When I began making these photographs, titled Interface, I had been thinking a lot about issues of land use and growth. I became interested in what could be found at the margins — between city and wild areas. Not in the most obvious and extreme examples, but in the most normal everyday places, in plain sight. In this interface there is evidence of a dance where human construction invades and nature slowly returns. A subtle type of asymmetric warfare where the brute force of progress skirmishes with the persistence of nature. As I explored these in-between places I found views of seemingly preternatural artifacts and arrangements turned out by the fray.
In contrast to ideas of conventional beauty in the landscape it became an exposé of the insidious. This study also became an exploration of my own conflicted beliefs and values. In fact, we are all, in one or many ways, complicit in unbridled progress and growth, the consequences of which are becoming more apparent every day. And yet these places are still beautiful.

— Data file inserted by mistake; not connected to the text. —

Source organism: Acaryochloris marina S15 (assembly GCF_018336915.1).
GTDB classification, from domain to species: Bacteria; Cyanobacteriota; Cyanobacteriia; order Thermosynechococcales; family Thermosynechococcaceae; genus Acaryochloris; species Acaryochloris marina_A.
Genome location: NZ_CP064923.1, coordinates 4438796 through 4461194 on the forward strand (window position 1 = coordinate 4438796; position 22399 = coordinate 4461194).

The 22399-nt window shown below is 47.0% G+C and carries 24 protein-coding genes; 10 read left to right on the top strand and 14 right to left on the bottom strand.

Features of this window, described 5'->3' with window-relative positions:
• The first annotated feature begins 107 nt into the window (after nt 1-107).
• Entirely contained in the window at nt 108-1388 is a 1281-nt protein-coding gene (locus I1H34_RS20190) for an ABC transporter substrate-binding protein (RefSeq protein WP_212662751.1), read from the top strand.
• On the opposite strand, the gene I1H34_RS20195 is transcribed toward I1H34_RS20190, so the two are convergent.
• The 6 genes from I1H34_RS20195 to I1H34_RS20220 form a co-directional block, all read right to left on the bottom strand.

Nietzsche concluded that in order to decide if something is right or wrong, one needs to ask, does the action affirm life or negate it? To affirm life one must welcome it in its entirety, reveling in the painful and tragic right along with the joyous. To look away, to retreat into some other realm for false comfort, is to negate life.
— David Kressler, Brooklyn, New York, USA